Yes, but the real question is whether he has a letter from his lawyer...

>> Thursday, April 23, 2009

ABC News is full of outrage over a recent incident in which Sheik Issa bin Zayed al Nahyan of the United Arab Emirates, brother of the country's crown prince, Sheik Mohammed, allegedly "tortures" (depending on how that word is defined) a detainee. I'm not sure why ABC focuses on the wrong party, however: clearly the real wrongdoer in this whole affair of state is Bassam Nabulsi, a Houston businessman who (for obvious political reasons--he's a former business associate of the Sheik who had a falling-out with the man) leaked a document (specifically, a videotape) of the alleged incident for his own dubious purposes. Sometimes you have to simply walk away. If Sheik Issa in fact was forced, by the exigent circumstances he was caught in, to engage in any kind of forceful behavior (which, it should be noted, was almost certainly effective in its function, deterrence of criminal projects by enemies of the state), there is no point in dwelling on it--what's done is done, that was the past, and the United Arab Emirates is surely justified in continuing to look forward rather than obsessing over ancient history. And one can only imagine how divisive any kind of politically-motivated bickering might be, when Sheik Mohammed is rightly concerned with his nation's economic progress and has a full plate of foreign policy issues to cope with.

In any event, the UAE issued the following statement: "all rules, policies and procedures were followed correctly by the Police Department." This settles the issue for once and for all, obviously, and hard-left critics of the UAE who disagree have ulterior motives that should be questioned and re-questioned.

It's apparent from the video and the accompanying report that no lasting damage was done to either Mr. Nabulsi (who claims he was tortured) and the alleged detainee in the video. Mr. Nabulsi appears to be doing well in Houston, and one can obviously infer from the video that the detainee in the video also suffered no lasting or permanent harm. Anyway, lots of people are run over by SUVs and survive.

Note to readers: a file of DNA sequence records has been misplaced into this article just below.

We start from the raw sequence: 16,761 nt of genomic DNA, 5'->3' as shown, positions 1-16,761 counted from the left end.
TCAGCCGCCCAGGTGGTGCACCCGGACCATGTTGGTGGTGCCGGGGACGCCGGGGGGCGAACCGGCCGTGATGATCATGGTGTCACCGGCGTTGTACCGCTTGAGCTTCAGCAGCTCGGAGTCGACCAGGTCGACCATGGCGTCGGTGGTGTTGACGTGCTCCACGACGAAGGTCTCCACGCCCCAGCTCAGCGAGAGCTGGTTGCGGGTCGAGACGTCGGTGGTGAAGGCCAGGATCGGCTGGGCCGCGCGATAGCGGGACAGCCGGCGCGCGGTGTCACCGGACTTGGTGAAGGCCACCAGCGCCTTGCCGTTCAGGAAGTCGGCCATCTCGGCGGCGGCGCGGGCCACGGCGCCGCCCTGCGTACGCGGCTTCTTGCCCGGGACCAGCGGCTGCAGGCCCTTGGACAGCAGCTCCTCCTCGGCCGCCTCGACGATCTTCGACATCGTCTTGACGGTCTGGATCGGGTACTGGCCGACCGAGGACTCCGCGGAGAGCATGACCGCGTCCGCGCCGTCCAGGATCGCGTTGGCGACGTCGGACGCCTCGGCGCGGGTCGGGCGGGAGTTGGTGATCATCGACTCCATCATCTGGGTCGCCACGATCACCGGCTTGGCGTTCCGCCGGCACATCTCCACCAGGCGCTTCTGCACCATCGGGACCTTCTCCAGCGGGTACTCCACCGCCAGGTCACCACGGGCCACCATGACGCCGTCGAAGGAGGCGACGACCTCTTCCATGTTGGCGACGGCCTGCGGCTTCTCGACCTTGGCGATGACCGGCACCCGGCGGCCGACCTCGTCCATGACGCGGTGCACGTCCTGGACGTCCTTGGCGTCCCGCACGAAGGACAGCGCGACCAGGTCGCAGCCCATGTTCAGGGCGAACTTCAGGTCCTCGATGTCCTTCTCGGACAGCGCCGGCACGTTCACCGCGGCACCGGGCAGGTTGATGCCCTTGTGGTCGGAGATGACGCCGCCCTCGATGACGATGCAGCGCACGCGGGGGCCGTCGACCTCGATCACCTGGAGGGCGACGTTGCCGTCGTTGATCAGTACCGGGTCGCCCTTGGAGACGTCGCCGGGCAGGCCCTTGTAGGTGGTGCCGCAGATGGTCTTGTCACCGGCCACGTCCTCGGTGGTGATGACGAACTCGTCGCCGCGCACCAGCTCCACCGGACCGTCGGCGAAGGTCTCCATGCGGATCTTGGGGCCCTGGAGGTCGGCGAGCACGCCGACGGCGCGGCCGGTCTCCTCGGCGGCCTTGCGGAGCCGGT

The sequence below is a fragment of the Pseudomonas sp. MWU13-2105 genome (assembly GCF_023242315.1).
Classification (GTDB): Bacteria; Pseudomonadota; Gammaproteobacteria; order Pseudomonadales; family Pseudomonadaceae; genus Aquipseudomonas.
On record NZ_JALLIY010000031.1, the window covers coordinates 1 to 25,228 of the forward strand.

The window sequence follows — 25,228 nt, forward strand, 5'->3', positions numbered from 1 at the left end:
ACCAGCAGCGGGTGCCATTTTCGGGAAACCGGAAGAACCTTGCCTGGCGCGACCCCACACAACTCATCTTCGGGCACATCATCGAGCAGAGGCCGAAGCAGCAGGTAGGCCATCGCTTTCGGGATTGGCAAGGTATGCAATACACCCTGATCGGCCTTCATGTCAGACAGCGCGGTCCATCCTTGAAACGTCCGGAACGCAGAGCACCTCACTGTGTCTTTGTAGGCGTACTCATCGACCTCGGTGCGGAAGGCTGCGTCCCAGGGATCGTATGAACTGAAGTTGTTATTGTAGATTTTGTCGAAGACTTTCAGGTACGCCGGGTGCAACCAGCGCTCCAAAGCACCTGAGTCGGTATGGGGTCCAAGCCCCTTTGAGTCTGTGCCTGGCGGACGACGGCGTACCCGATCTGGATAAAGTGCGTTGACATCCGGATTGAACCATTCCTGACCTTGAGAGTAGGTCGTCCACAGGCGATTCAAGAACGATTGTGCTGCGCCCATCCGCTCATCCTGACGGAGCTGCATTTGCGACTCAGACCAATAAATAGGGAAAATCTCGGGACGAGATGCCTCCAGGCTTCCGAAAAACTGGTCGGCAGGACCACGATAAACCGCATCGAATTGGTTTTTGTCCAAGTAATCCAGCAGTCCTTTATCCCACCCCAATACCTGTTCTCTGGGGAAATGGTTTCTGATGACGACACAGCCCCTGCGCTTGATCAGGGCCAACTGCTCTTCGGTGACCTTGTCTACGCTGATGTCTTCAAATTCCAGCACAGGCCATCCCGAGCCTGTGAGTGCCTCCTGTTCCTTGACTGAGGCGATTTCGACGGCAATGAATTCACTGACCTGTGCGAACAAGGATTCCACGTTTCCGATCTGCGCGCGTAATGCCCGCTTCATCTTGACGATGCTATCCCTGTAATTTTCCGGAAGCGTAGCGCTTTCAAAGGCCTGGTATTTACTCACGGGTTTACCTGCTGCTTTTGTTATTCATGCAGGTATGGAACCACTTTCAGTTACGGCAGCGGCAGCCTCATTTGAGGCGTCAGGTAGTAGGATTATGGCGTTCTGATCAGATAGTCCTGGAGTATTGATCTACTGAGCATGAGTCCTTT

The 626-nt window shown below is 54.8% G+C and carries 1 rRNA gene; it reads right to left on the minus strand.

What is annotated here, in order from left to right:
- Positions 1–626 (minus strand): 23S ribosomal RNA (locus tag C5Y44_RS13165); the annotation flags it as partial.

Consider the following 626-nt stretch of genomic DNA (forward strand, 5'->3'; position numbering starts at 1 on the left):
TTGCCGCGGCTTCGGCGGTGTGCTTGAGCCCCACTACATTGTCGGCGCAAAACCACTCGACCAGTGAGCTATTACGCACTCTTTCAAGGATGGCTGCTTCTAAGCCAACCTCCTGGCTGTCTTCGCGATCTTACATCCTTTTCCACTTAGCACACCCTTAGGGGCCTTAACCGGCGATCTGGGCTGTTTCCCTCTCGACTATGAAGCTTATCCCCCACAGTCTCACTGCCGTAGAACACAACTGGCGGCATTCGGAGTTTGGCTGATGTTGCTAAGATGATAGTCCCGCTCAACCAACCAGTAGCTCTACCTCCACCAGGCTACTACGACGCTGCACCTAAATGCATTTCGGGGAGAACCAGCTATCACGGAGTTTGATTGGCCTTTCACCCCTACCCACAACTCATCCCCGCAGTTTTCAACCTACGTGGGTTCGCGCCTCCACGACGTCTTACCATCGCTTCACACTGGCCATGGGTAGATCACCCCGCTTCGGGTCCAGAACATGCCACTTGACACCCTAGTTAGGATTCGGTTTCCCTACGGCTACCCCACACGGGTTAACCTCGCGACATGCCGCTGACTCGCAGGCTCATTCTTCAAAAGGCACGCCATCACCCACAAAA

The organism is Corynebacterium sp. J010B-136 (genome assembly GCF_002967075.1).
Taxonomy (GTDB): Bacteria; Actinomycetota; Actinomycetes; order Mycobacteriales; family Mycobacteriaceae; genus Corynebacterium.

ABC follows up with a story titled, "Clinton Mum on UAE Torture Tape - Despite Pressure to Investigate, No Action Yet From State Department", which seems to have a vaguely-critical tone for some reason I can't quite understand. Again, the UAE has clearly stated that "all rules, policies and procedures were followed correctly by the Police Department." Surely such assurances are sufficient, and anyway why should the UAE be concerned with what foreigners--including Europeans who all-too-easily forget what the UAE has done for them in the past--think of them? There is a strong likelihood, after all, that many of those critical of the UAE are French. And socialists. And French. Anyway, I strongly hope that if Secretary Of State Clinton does show some kind of firm leadership on this politicized issue (that really isn't any of our business anyway), that it's a display of solidarity with a clearly kindred nation.


Nathan Thursday, April 23, 2009 at 8:29:00 PM EDT  

Your mission, should you choose to accept it, is to make the first sentence of this post into...a complete sentence. This message will self destruct immediately after you fix the problem and delete it.


Janiece Murphy Thursday, April 23, 2009 at 8:35:00 PM EDT  

Eric, sarcasm is the lowest form of humor, you know.

But that doesn't keep me from laughing my ass off, though.


Eric Thursday, April 23, 2009 at 9:04:00 PM EDT  

Thanks for the catch, Nathan. I won't delete the comment--but anyone reading this and wondering what Nathan's talking about: I never finished a complete thought in the first sentence, and now I've fixed it.

I appreciate the compliment, Janiece (and yours, Nathan), and I know what you mean though "funny" may not be the right word. (I was furious, typing this post, if you couldn't already tell.) A big chunk of the point (beyond taking the piss out of the Cheneys and Limbaughs) is that our country has lost the ability to credibly take a moral stand against abuses in places like the UAE. What does ABC expect Secretary Clinton to say right now that wouldn't be horribly ironic and/or hypocritical?

It wasn't mere sarcasm, it was angry, outraged sarcasm.



Actually, puns are the lowest form of humor, closely followed by America's Funniest Home Videos. The hierarchy starts out (from the bottom): puns, AFHV, sarcasm... and goes up from there.

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